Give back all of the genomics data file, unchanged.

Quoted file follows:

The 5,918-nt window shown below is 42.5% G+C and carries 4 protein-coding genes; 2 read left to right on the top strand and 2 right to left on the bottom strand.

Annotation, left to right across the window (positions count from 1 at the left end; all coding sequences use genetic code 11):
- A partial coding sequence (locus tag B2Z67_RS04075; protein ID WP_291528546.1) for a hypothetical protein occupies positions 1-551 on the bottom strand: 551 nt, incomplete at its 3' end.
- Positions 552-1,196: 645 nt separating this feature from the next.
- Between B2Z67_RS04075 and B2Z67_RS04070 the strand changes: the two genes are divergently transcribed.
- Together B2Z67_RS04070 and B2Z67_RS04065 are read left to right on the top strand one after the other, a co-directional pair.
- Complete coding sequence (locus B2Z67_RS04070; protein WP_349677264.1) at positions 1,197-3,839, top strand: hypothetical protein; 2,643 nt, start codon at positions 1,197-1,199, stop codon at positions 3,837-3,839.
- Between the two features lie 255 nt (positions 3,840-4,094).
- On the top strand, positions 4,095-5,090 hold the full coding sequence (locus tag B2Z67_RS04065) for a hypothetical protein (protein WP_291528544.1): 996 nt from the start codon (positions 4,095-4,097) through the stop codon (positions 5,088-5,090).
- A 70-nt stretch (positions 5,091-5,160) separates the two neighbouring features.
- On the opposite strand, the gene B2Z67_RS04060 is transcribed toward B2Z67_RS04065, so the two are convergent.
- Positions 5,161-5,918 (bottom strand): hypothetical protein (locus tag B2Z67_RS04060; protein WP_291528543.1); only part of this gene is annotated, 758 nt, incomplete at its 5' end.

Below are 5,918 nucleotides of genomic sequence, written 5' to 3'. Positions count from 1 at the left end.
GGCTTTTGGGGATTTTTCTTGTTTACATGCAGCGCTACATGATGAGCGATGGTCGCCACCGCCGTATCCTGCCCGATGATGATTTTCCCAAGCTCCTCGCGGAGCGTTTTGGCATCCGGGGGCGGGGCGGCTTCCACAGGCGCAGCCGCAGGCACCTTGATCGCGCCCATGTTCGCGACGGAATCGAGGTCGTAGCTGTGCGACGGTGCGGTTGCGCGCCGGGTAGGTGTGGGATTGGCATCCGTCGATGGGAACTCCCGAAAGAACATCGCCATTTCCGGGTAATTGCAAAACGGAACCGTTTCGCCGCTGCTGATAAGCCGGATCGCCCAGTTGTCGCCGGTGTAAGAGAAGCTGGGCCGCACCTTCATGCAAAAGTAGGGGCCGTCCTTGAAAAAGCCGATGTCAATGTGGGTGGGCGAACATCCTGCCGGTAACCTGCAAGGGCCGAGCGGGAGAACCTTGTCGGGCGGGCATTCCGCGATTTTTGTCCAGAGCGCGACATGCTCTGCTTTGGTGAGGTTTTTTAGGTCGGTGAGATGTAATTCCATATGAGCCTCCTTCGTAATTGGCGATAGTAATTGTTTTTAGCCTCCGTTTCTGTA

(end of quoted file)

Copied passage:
The 5,918-nt window shown below is 42.5% G+C and carries 4 protein-coding genes; 2 read left to right on the top strand and 2 right to left on the bottom strand.

Annotation, left to right across the window (positions count from 1 at the left end; all coding sequences use genetic code 11):
- A partial coding sequence (locus tag B2Z67_RS04075; protein ID WP_291528546.1) for a hypothetical protein occupies positions 1-551 on the bottom strand: 551 nt, incomplete at its 3' end.
- Positions 552-1,196: 645 nt separating this feature from the next.
- Between B2Z67_RS04075 and B2Z67_RS04070 the strand changes: the two genes are divergently transcribed.
- Together B2Z67_RS04070 and B2Z67_RS04065 are read left to right on the top strand one after the other, a co-directional pair.
- Complete coding sequence (locus B2Z67_RS04070; protein WP_349677264.1) at positions 1,197-3,839, top strand: hypothetical protein; 2,643 nt, start codon at positions 1,197-1,199, stop codon at positions 3,837-3,839.
- Between the two features lie 255 nt (positions 3,840-4,094).
- On the top strand, positions 4,095-5,090 hold the full coding sequence (locus tag B2Z67_RS04065) for a hypothetical protein (protein WP_291528544.1): 996 nt from the start codon (positions 4,095-4,097) through the stop codon (positions 5,088-5,090).
- A 70-nt stretch (positions 5,091-5,160) separates the two neighbouring features.
- On the opposite strand, the gene B2Z67_RS04060 is transcribed toward B2Z67_RS04065, so the two are convergent.
- Positions 5,161-5,918 (bottom strand): hypothetical protein (locus tag B2Z67_RS04060; protein WP_291528543.1); only part of this gene is annotated, 758 nt, incomplete at its 5' end.

Below are 5,918 nucleotides of genomic sequence, written 5' to 3'. Positions count from 1 at the left end.
GGCTTTTGGGGATTTTTCTTGTTTACATGCAGCGCTACATGATGAGCGATGGTCGCCACCGCCGTATCCTGCCCGATGATGATTTTCCCAAGCTCCTCGCGGAGCGTTTTGGCATCCGGGGGCGGGGCGGCTTCCACAGGCGCAGCCGCAGGCACCTTGATCGCGCCCATGTTCGCGACGGAATCGAGGTCGTAGCTGTGCGACGGTGCGGTTGCGCGCCGGGTAGGTGTGGGATTGGCATCCGTCGATGGGAACTCCCGAAAGAACATCGCCATTTCCGGGTAATTGCAAAACGGAACCGTTTCGCCGCTGCTGATAAGCCGGATCGCCCAGTTGTCGCCGGTGTAAGAGAAGCTGGGCCGCACCTTCATGCAAAAGTAGGGGCCGTCCTTGAAAAAGCCGATGTCAATGTGGGTGGGCGAACATCCTGCCGGTAACCTGCAAGGGCCGAGCGGGAGAACCTTGTCGGGCGGGCATTCCGCGATTTTTGTCCAGAGCGCGACATGCTCTGCTTTGGTGAGGTTTTTTAGGTCGGTGAGATGTAATTCCATATGAGCCTCCTTCGTAATTGGCGATAGTAATTGTTTTTAGCCTCCGTTTCTGTA